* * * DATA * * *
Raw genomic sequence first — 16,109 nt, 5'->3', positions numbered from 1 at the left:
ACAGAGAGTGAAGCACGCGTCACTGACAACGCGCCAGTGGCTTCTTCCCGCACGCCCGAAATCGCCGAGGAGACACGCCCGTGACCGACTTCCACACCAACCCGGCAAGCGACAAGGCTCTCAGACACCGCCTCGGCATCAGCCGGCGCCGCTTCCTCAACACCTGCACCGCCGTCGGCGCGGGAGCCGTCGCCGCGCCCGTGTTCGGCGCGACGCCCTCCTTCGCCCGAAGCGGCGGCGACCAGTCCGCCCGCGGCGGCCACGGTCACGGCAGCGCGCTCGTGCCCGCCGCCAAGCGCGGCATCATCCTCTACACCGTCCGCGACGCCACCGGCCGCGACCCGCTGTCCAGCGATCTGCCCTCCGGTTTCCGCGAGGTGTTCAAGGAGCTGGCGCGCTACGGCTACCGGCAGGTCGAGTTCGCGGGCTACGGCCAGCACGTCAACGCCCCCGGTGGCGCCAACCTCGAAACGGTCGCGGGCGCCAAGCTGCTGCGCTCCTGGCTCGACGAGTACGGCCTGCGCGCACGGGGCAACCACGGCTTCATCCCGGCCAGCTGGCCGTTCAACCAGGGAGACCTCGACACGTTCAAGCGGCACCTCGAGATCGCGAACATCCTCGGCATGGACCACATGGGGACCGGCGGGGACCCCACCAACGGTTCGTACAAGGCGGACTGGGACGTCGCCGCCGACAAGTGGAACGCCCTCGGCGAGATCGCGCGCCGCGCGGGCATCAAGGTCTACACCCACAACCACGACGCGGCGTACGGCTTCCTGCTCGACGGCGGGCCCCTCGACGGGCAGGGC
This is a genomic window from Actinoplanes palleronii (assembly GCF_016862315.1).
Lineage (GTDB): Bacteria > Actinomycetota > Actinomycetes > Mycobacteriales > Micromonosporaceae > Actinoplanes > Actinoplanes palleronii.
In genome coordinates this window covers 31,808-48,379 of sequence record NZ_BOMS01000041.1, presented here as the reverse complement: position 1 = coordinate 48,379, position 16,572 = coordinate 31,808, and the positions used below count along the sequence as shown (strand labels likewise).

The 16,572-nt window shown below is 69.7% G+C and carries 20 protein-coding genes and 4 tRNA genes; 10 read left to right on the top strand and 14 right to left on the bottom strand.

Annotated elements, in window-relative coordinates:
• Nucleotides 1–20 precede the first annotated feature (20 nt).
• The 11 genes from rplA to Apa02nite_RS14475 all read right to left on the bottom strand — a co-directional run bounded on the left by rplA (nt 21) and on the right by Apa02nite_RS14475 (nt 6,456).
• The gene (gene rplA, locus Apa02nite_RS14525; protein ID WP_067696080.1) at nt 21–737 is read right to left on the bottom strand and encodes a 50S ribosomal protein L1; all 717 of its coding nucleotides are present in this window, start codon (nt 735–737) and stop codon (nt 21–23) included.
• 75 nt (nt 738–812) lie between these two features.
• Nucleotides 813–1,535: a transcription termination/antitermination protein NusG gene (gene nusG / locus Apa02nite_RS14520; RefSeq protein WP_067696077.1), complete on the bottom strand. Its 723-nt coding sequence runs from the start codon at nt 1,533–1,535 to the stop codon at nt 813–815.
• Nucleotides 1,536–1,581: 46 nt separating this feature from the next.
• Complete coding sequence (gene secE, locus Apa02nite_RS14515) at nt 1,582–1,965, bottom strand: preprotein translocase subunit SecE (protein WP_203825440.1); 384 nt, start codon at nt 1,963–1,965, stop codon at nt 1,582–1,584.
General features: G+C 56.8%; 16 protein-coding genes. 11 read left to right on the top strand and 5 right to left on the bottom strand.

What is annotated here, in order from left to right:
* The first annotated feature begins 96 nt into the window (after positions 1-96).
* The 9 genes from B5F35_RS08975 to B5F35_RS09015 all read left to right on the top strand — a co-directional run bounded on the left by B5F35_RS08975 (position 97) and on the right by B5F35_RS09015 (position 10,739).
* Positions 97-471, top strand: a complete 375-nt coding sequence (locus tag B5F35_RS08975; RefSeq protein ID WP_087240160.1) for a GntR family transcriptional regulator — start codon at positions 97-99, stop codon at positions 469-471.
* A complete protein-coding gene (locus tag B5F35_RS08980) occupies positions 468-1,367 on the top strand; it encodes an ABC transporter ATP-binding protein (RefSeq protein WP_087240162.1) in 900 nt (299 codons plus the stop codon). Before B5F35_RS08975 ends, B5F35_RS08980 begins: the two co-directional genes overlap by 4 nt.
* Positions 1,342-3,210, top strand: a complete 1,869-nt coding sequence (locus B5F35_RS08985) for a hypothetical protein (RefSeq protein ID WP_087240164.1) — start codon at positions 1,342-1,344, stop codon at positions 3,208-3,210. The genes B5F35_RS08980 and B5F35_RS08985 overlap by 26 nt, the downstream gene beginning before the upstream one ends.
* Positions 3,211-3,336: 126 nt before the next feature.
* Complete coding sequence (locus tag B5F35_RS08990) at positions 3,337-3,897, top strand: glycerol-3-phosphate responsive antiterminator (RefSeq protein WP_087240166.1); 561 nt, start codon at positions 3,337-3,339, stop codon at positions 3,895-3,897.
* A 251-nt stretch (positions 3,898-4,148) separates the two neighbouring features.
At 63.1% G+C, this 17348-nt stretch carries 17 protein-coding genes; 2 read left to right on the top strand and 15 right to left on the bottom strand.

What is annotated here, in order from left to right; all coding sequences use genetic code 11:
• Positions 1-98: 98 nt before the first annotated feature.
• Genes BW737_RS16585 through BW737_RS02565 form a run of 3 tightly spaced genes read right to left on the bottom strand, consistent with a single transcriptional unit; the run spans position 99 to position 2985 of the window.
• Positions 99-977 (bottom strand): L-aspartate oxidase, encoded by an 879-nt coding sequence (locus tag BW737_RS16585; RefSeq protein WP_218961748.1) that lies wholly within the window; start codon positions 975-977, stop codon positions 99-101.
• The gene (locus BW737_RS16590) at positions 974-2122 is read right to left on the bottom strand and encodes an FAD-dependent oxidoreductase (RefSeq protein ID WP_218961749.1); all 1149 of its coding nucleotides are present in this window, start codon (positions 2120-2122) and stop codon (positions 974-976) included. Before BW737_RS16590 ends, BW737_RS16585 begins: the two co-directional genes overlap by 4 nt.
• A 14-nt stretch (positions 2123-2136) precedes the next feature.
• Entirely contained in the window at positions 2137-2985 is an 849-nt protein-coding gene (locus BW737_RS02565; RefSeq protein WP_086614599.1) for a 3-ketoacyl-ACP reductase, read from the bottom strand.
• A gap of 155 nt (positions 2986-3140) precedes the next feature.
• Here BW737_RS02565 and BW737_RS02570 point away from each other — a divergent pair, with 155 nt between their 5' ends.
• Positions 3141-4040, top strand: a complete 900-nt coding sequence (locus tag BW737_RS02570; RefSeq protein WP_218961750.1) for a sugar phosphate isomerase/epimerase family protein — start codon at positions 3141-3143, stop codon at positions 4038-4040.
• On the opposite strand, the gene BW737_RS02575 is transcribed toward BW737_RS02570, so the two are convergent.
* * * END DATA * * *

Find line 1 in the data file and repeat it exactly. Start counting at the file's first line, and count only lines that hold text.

Raw genomic sequence first — 16,109 nt, 5'->3', positions numbered from 1 at the left: